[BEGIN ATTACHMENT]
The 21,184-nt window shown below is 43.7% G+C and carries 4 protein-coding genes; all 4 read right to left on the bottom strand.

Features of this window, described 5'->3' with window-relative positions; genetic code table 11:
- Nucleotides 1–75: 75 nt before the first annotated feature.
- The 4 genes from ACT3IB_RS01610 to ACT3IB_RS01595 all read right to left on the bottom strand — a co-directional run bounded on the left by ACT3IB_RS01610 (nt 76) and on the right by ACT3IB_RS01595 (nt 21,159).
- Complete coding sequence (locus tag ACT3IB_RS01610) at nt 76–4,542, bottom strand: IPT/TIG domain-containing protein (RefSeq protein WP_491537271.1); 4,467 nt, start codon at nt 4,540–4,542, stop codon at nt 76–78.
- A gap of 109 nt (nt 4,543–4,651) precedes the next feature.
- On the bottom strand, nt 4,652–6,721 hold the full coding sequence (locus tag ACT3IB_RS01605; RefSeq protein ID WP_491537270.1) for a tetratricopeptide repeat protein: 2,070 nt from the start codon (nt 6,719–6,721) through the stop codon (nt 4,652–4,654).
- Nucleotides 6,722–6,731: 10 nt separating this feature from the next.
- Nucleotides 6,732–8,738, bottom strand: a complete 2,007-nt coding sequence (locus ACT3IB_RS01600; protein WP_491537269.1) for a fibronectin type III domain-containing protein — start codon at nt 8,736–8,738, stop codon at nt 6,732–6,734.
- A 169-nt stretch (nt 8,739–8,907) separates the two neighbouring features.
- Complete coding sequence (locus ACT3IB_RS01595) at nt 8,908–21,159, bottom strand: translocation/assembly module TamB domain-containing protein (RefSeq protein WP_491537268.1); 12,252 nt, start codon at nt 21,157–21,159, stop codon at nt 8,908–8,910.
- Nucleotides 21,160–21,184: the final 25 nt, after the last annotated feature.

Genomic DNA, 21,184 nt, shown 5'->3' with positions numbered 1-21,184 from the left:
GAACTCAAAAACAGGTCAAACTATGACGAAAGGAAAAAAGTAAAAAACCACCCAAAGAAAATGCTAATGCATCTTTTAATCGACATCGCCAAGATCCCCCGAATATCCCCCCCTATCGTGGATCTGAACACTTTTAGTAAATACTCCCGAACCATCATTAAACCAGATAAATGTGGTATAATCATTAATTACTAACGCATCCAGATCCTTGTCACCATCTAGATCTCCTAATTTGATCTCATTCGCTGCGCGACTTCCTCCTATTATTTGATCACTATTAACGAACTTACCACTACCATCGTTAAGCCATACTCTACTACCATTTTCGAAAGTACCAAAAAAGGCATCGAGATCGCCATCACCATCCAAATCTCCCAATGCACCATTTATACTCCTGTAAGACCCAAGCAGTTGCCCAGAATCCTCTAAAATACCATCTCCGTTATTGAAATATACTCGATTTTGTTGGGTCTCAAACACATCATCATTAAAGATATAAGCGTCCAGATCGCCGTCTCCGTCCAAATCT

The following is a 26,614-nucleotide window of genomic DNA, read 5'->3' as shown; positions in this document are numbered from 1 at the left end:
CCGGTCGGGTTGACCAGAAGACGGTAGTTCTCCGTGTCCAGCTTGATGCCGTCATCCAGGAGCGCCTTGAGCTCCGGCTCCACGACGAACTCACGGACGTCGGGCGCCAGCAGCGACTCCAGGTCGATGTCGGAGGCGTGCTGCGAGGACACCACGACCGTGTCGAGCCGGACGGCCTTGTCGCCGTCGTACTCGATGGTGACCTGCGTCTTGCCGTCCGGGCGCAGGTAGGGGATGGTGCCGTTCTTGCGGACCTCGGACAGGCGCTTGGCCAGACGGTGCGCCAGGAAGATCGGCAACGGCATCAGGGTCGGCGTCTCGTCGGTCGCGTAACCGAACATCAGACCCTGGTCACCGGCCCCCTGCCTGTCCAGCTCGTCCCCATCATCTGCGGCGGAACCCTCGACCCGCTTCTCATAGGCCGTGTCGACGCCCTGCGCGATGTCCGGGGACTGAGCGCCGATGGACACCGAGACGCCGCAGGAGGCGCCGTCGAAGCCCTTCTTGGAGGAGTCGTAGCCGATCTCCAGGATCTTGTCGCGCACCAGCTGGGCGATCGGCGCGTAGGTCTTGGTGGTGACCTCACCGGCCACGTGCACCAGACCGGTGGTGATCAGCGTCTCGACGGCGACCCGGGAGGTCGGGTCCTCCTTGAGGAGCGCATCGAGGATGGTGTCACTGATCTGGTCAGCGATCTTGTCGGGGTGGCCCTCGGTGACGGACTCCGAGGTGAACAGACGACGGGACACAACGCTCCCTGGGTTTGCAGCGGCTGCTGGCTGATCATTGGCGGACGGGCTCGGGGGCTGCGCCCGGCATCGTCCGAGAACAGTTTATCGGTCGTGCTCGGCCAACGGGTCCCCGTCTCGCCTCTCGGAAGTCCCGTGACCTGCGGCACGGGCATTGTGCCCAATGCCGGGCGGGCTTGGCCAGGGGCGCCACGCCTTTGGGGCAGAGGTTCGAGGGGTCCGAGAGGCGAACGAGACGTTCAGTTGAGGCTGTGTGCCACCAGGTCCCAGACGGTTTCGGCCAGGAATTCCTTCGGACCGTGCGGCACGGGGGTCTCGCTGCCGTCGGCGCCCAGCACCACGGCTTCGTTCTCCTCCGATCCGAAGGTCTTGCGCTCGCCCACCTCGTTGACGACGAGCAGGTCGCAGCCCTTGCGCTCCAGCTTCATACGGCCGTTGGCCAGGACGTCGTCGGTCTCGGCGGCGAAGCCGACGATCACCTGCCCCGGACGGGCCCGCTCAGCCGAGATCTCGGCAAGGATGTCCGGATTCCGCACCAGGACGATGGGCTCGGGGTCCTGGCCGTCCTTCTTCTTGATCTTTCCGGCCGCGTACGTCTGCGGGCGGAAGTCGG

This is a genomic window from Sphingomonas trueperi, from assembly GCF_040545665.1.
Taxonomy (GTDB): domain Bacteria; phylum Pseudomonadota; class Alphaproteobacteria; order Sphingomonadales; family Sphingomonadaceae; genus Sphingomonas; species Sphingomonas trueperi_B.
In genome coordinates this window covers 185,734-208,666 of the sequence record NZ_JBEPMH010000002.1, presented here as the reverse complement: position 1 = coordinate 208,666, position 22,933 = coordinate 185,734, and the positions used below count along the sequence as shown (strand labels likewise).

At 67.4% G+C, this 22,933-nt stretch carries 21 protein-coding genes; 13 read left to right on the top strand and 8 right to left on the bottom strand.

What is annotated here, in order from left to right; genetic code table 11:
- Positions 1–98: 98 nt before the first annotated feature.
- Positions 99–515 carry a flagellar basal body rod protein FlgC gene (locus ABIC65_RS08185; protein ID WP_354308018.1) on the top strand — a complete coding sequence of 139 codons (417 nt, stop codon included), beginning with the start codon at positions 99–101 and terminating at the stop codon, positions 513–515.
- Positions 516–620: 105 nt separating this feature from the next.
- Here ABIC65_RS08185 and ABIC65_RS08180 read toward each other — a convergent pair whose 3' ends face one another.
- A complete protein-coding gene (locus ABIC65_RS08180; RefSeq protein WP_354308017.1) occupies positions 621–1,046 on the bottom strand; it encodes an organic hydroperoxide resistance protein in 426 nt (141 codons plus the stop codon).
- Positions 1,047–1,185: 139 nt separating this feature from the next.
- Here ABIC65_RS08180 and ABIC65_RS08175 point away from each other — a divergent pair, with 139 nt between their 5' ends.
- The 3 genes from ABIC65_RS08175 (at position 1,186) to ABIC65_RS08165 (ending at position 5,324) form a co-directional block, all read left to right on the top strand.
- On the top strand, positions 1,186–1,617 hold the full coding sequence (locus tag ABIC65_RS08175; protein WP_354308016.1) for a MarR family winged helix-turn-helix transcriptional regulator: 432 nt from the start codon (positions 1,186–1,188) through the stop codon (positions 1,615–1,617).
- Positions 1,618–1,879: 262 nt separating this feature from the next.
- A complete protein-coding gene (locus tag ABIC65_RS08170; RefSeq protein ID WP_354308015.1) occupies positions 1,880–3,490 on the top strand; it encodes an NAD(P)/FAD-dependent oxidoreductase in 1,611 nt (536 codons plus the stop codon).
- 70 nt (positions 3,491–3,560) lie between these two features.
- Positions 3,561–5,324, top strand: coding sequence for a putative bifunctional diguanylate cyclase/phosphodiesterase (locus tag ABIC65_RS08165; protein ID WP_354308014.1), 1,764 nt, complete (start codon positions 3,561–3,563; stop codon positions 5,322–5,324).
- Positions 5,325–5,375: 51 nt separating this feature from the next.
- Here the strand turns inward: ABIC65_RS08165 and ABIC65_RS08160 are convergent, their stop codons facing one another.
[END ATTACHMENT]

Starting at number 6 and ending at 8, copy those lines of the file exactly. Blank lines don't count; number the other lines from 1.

- A gap of 109 nt (nt 4,543–4,651) precedes the next feature.
- On the bottom strand, nt 4,652–6,721 hold the full coding sequence (locus tag ACT3IB_RS01605; RefSeq protein ID WP_491537270.1) for a tetratricopeptide repeat protein: 2,070 nt from the start codon (nt 6,719–6,721) through the stop codon (nt 4,652–4,654).
- Nucleotides 6,722–6,731: 10 nt separating this feature from the next.